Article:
Marianne Faithfull singer, dope addict and lover of Mick Jagger and other rich and famous people tells us her story, in a frank, revealing autobiography.
Early in this engrossing if somewhat disturbing autobiography, rock 'n' roll star Faithful remarks, ``The ony way I could handle being on tour with all these weird people was to treat it as a sociological study.'' This approach aptly describes her dissection of her own life as well. Faithful is more analytical, ironic, self-scrutinizing and literate than most celebrity autobiographers. Writing with Dalton ( Mr. Mojo Risin' ), she depicts with penetrating insight the world of ``free love, psychedelic drugs, fashion, Zen, Nietzsche, tribal trinkets, customized Existentialism, hedonism and rock 'n' roll'' that absorbed her energies from the beginning of her singing career as a teenager in 1960s London. From her tumultuous four-year relationship with Mick Jagger through her descent into junkydom to her ``comeback'' in the late '70s as a punk-rock diva, Faithful embodies rock culture at both its most glamorous and most destructive. A self-described ``victim of cool,'' she is nevertheless a tough (and often astutely feminist) commentator on the underside of the rock 'n' roll dream. Photos not seen by PW. Author tour.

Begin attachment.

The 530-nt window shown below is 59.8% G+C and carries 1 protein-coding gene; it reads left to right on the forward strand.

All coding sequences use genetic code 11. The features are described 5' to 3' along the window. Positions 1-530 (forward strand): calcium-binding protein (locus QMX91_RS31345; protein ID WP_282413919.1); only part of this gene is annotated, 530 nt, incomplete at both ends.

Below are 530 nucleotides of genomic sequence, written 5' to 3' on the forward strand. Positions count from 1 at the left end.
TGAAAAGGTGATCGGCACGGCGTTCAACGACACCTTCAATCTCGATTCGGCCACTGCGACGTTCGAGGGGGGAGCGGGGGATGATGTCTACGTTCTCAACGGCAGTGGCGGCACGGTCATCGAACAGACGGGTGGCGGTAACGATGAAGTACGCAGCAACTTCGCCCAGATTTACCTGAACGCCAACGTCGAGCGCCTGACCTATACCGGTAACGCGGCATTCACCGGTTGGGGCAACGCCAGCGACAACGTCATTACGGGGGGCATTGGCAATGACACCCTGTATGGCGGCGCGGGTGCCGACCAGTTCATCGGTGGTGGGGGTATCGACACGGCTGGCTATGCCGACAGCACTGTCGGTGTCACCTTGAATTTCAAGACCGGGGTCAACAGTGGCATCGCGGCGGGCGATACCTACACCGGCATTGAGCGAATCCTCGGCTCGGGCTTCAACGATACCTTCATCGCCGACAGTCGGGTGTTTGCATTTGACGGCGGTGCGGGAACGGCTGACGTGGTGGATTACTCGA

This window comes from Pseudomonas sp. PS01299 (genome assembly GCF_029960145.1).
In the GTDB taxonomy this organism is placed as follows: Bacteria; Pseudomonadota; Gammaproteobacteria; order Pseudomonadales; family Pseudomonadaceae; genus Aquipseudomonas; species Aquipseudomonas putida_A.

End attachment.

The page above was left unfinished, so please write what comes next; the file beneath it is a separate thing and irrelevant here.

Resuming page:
Wonderfully Written and Insightful
Deliciously written from someone who was smack in the eye of the storm of the 1960’s British music scene, who then crashed and survived her own sojourn in the 1970s/1980s. Dishing on everyone from Donovan to Tom Waits, Faithfull’s encounters with Bob Dylan — and oh yeah that boyfriend of hers in the late 60s — all of it makes this a wonderful and often very funny read.
One of the best rock memoirs I've ever read. Funny and literate, Faithfull makes no excuses for a life lived on the edge.